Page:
Comments and coding conventions are also important to minimizing problems in you code. While these things may not prevent bugs per se, they will help the next person who comes along to understand what you did and why you did it. Then if something should go wrong, it will be easier for that next person to rectify the problem. There is more to writing comments than simply repeating what is obvious from reading the code. Writing good comments takes a little time and some thought, but the end result should be useful to anyone (including yourself) who may read those comments in the future.


Coding conventions are another useful tool for preventing bugs. Coding conventions come in a couple of forms: they provide rules for naming variables and routines, and they identify which statements you want to avoid while programming. Both forms combine to create a style that must be comfortable for you to use.


Microsoft recommends a rather complex way to prefix variables. While this convention conveys a lot of information about your variables, it makes them somewhat unreadable and definitely difficult to remember. Even though Microsoft makes this suggestion, you might notice that the properties for things like the TextBox and ListBox controls refer to the Text property rather than the strText property. The same goes for the rest of the properties and methods for the other controls and objects. I suggest that you use meaningful names but leave the type information off the variable name. Subroutines and functions are two places where the more descriptive you make the name, the less likely you are to use the wrong one. Properties, methods, and events in your own user controls should also be descriptive. After all, when you compile your program into machine code, it doesn't matter in the least whether you used two characters or twenty characters!


Visual Basic includes a variety of different statements, many of which overlap other statements in terms of functionality. I strongly suggest that you choose a subset of these statements and use them, while ignoring the others. This means you'll need to remember the syntax for fewer statements, and you'll become more comfortable with the ways that you use those statements. For instance, you can use For/Next, Do Until/Loop, Do While/Loop, and While/Wend to perform loops in your code. There is no reason to use all four. I suggest you pick one style and use it consistently. Personally, I prefer the Do While/Loop structure, but I find myself using the For/Next anytime I'm dealing with a collection of objects (For Each), or when I need to perform a process a fixed number of times (For I = 1 to 10). I never use the Do Until/Loop or the While/Wend statements. I also recommend avoiding the Gosub/Return statement and the GoTo statement. Both are holdovers from BASIC's early days. Gosub/Return isn't really needed in Visual Basic, where you can declare real subroutines, and GoTo is against every structured programming rule ever written. I've debugged many programs written by various programmers who used the GoTo statement, and I've frequently found it faster to rewrite the entire program rather that try to fix it.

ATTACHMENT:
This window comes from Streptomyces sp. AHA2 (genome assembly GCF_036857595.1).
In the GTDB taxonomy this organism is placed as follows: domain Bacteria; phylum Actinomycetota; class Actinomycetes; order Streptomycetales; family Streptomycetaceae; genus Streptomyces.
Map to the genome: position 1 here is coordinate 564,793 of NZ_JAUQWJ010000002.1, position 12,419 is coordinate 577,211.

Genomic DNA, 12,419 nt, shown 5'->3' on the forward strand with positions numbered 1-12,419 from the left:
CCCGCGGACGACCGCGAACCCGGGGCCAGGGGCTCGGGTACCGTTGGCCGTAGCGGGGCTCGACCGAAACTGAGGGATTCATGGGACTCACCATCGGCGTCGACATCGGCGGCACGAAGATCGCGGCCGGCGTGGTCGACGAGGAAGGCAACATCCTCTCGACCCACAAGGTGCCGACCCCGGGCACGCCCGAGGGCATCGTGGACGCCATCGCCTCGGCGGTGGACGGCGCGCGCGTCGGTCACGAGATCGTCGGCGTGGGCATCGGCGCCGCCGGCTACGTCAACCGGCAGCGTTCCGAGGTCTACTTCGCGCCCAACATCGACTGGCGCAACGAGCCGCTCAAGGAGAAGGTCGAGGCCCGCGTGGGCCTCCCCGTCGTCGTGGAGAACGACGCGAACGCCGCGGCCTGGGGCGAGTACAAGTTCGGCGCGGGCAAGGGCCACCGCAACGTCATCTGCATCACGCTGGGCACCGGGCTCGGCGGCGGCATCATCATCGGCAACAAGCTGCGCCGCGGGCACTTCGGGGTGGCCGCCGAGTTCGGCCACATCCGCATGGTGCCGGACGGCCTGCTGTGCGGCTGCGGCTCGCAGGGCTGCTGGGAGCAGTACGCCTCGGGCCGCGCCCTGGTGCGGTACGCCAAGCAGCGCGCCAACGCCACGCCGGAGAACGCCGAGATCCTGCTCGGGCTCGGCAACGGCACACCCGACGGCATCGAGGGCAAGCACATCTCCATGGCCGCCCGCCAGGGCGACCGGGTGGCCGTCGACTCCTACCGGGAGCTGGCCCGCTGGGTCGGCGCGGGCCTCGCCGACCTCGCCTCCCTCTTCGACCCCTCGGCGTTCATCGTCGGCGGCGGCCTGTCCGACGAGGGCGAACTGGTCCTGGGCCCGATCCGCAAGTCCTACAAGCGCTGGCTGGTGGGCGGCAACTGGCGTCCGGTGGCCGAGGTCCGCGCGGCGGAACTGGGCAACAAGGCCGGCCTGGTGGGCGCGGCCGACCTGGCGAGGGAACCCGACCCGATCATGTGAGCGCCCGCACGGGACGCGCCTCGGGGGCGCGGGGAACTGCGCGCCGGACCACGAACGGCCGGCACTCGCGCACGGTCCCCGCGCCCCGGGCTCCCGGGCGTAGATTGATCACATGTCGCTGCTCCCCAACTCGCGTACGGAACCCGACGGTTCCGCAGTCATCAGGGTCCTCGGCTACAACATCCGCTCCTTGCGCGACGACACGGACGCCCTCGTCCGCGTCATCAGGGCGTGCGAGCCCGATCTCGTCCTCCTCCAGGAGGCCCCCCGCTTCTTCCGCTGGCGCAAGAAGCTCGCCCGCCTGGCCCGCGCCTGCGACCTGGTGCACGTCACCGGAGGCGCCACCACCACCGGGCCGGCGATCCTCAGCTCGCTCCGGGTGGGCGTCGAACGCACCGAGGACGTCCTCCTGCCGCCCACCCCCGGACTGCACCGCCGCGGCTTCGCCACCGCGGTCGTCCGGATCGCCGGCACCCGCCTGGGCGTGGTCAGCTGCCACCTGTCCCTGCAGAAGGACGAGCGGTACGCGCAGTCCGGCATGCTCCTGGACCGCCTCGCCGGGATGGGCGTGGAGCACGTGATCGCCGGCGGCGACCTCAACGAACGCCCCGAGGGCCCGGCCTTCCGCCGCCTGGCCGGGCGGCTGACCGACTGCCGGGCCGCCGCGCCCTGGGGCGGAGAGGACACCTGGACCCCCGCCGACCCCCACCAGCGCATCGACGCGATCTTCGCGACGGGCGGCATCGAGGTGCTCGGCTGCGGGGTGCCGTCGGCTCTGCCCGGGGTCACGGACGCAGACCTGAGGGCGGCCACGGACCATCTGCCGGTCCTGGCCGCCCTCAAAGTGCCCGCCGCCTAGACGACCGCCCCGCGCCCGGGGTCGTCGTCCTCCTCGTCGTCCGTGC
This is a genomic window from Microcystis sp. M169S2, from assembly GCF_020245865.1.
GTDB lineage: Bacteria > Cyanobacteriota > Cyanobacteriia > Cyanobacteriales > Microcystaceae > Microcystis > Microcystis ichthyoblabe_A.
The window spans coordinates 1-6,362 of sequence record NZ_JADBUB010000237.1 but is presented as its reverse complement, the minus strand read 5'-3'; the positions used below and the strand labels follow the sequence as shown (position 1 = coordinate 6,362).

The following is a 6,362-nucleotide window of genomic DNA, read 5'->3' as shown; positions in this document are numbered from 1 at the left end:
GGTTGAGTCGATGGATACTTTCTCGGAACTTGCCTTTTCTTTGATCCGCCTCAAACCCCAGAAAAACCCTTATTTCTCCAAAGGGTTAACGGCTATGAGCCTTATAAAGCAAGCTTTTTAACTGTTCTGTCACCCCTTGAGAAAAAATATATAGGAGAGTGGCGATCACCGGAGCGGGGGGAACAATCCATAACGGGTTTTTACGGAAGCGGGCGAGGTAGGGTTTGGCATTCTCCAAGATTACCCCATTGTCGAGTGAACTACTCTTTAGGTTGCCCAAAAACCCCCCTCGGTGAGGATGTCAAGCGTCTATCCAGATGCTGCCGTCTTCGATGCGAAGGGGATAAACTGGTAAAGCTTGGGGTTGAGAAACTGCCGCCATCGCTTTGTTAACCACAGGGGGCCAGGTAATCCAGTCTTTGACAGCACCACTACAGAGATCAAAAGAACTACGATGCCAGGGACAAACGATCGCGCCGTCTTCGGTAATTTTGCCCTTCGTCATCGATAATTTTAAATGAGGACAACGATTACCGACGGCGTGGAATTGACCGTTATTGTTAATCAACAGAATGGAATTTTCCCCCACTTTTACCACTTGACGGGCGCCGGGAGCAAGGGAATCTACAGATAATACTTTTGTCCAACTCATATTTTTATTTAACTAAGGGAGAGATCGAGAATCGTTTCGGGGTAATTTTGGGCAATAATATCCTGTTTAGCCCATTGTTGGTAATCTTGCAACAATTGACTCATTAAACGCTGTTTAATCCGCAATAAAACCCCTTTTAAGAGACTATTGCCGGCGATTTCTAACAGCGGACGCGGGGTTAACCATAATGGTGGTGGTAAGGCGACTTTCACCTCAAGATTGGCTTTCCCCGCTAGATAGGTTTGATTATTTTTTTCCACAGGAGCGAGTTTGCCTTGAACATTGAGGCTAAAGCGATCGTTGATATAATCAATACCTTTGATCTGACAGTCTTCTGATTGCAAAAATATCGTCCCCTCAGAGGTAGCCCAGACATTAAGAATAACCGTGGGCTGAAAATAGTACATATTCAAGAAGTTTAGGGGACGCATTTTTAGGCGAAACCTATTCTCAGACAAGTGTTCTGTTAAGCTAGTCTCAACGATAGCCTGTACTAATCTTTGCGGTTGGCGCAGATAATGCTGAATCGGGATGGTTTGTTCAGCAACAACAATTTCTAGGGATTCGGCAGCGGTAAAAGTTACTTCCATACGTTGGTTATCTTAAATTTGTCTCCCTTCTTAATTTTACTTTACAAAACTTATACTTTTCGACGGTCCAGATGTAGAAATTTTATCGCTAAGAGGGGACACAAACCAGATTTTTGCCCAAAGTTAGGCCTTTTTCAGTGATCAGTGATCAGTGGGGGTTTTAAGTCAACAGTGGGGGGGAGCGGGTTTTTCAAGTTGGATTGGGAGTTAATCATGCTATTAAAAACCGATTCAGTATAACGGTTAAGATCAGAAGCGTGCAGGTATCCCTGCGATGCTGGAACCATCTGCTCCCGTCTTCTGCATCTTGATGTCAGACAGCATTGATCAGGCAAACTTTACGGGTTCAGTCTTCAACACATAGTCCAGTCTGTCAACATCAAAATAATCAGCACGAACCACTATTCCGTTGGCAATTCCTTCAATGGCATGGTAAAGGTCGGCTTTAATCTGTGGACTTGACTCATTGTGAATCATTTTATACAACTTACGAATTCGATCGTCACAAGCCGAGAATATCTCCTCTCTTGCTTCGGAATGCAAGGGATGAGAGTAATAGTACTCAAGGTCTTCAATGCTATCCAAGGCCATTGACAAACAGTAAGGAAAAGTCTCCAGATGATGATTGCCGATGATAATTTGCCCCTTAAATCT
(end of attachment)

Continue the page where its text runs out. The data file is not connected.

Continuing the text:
After reading about the KISS and SMILE principles, object-oriented programming, and comments and coding conventions, you may be wondering, "What does this have to do with debugging my programs?" The answer is that following good, solid programming practices is key to creating programs that require less debugging and that can more easily be debugged. As long as I'm on my soapbox, I'm going to suggest a general philosophy that will help you eliminate bugs before they become bugs. I call it the Lazy Programmer approach. Here are the Ten Commandments of a Lazy Programmer:

1.) Think about what you want to do before you write any code.

2.) Make it work the first time - you prefer not to do it again.

3.) Don't make a program more complicated than necessary because this may introduce more problems into the program in the long run.

4.) Write modular programs because they are easier to test and debug.

5.) Use a wide variety of tools to reduce the amount of work required to create the program and to increase the reliability of the final product.

6.) Reuse code where possible, since the code has already been written and is known to work properly.

7.) Write the least amount of code to solve the problem.

8.) Use a lot of comments for complex code, and make sure that you provide a good overview of how the program functions.

9.) Use good coding conventions so that comments aren't necessary for simple tasks.

10.) Use Visual Basic to write Windows programs.

winzip iconDownload article

Note: Due to the size or complexity of this submission, the author has submitted it as a .zip file to shorten your download time. Afterdownloading it, you will need a program like Winzip to decompress it.Virus note:All files are scanned once-a-day by Planet Source Code for viruses, but new viruses come out every day, so no prevention program can catch 100% of them. For your own safety, please:
  1. Re-scan downloaded files using your personal virus checker before using it.
  2. NEVER, EVER run compiled files (.exe's, .ocx's, .dll's etc.)--only run source code.
  3. Scan the source code with Minnow's Project Scanner

If you don't have a virus scanner, you can get one at many places on the net

Other 2 submission(s) by this author


Report Bad Submission
Use this form to tell us if this entry should be deleted (i.e contains no code, is a virus, etc.).
This submission should be removed because:

Your Vote

What do you think of this article (in the Beginner category)?
(The article with your highest vote will win this month's coding contest!)
Excellent  Good  Average  Below Average  Poor (See voting log ...)

Other User Comments

 There are no comments on this submission.

Add Your Feedback
Your feedback will be posted below and an email sent to the author. Please remember that the author was kind enough to share this with you, so any criticisms must be stated politely, or they will be deleted. (For feedback not related to this particular article, please click here instead.)

To post feedback, first please login.